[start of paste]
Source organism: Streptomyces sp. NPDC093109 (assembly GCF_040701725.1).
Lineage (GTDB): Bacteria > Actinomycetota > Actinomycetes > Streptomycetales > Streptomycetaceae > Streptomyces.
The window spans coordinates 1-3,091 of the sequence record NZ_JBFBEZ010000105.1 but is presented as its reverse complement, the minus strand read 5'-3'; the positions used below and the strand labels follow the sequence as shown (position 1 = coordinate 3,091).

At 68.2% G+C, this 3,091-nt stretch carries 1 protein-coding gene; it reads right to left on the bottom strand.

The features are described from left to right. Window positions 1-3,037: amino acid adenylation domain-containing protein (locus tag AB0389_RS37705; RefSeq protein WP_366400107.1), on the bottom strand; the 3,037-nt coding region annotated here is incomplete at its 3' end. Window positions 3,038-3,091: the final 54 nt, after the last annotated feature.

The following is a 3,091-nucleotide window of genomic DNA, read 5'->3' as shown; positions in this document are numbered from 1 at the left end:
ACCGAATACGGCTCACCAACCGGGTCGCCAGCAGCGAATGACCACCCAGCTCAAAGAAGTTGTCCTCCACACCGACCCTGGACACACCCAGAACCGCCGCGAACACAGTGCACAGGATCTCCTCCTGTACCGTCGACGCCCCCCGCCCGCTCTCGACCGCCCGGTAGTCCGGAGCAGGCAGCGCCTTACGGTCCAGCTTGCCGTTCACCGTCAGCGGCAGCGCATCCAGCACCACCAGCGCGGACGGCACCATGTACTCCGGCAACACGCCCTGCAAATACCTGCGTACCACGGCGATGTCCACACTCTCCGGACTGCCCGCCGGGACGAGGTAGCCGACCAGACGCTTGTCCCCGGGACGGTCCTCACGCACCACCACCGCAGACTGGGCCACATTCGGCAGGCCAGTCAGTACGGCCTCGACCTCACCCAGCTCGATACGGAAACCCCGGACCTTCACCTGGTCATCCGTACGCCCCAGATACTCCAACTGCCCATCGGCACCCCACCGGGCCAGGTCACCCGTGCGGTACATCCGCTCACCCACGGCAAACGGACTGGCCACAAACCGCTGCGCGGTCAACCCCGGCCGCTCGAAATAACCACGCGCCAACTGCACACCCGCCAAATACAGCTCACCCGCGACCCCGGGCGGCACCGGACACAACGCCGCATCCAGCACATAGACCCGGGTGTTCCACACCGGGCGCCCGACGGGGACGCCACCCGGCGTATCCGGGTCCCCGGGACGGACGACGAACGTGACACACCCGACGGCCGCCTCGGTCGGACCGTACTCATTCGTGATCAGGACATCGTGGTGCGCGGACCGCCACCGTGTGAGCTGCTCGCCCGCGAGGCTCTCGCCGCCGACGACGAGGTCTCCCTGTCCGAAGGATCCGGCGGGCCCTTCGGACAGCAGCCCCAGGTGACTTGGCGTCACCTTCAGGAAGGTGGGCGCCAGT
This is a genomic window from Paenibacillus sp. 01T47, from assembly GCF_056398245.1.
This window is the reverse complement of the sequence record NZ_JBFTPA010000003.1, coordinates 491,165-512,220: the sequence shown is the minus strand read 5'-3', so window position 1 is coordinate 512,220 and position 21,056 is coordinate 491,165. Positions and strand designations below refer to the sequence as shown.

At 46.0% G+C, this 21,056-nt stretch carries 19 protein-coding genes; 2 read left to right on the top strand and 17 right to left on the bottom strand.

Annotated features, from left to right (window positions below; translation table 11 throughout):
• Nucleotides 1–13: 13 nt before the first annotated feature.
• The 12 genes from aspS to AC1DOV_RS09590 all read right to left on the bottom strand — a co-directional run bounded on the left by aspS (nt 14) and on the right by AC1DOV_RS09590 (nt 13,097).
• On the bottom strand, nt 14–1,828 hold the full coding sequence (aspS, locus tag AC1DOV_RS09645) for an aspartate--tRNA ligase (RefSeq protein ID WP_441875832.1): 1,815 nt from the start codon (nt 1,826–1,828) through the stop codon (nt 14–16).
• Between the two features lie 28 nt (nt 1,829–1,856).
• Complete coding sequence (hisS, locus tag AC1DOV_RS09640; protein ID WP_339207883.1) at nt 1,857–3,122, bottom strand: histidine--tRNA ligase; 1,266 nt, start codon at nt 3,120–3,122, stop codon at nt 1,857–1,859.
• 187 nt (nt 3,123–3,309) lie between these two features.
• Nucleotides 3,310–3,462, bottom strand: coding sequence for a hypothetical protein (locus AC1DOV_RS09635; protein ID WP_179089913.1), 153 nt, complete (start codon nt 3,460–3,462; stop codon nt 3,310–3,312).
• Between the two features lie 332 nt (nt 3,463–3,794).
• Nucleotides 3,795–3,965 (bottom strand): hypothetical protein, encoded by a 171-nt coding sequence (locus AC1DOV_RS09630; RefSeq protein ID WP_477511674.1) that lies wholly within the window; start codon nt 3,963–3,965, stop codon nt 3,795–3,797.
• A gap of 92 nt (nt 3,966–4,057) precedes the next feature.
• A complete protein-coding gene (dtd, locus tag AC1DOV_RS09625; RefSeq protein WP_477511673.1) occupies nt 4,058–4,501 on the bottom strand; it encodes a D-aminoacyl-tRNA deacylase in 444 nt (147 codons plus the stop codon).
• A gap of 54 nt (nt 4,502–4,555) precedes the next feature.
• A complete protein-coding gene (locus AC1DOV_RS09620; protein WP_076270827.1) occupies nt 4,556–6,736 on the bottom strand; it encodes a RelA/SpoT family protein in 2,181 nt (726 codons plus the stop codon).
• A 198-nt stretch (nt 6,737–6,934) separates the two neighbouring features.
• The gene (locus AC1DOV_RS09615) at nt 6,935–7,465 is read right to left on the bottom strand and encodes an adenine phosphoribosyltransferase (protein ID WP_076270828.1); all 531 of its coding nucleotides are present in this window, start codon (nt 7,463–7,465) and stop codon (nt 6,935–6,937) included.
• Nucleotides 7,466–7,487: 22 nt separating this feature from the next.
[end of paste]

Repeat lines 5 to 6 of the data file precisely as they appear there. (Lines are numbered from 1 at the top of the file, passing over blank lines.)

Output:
The features are described from left to right. Window positions 1-3,037: amino acid adenylation domain-containing protein (locus tag AB0389_RS37705; RefSeq protein WP_366400107.1), on the bottom strand; the 3,037-nt coding region annotated here is incomplete at its 3' end. Window positions 3,038-3,091: the final 54 nt, after the last annotated feature.

The following is a 3,091-nucleotide window of genomic DNA, read 5'->3' as shown; positions in this document are numbered from 1 at the left end: